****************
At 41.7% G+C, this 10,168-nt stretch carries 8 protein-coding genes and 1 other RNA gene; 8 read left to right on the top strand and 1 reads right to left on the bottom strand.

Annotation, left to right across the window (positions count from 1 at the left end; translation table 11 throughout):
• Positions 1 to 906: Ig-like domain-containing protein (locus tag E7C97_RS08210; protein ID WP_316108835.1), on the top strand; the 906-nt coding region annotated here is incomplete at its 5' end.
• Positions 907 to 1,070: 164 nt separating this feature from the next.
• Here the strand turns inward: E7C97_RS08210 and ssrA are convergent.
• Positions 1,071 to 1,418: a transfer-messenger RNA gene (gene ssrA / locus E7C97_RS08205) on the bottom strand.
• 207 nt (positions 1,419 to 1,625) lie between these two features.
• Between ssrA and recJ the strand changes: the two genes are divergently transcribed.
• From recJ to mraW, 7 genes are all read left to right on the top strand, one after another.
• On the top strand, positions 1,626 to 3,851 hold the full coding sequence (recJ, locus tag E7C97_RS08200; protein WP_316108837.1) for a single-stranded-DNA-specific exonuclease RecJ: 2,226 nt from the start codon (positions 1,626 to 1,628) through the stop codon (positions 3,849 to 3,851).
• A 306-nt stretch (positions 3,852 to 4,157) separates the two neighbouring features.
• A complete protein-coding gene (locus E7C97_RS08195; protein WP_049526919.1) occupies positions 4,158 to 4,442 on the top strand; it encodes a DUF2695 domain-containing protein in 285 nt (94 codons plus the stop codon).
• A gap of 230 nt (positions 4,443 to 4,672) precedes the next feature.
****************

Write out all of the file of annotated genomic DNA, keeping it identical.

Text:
At 41.7% G+C, this 10,168-nt stretch carries 8 protein-coding genes and 1 other RNA gene; 8 read left to right on the top strand and 1 reads right to left on the bottom strand.

Annotation, left to right across the window (positions count from 1 at the left end; translation table 11 throughout):
• Positions 1 to 906: Ig-like domain-containing protein (locus tag E7C97_RS08210; protein ID WP_316108835.1), on the top strand; the 906-nt coding region annotated here is incomplete at its 5' end.
• Positions 907 to 1,070: 164 nt separating this feature from the next.
• Here the strand turns inward: E7C97_RS08210 and ssrA are convergent.
• Positions 1,071 to 1,418: a transfer-messenger RNA gene (gene ssrA / locus E7C97_RS08205) on the bottom strand.
• 207 nt (positions 1,419 to 1,625) lie between these two features.
• Between ssrA and recJ the strand changes: the two genes are divergently transcribed.
• From recJ to mraW, 7 genes are all read left to right on the top strand, one after another.
• On the top strand, positions 1,626 to 3,851 hold the full coding sequence (recJ, locus tag E7C97_RS08200; protein WP_316108837.1) for a single-stranded-DNA-specific exonuclease RecJ: 2,226 nt from the start codon (positions 1,626 to 1,628) through the stop codon (positions 3,849 to 3,851).
• A 306-nt stretch (positions 3,852 to 4,157) separates the two neighbouring features.
• A complete protein-coding gene (locus E7C97_RS08195; protein WP_049526919.1) occupies positions 4,158 to 4,442 on the top strand; it encodes a DUF2695 domain-containing protein in 285 nt (94 codons plus the stop codon).
• A gap of 230 nt (positions 4,443 to 4,672) precedes the next feature.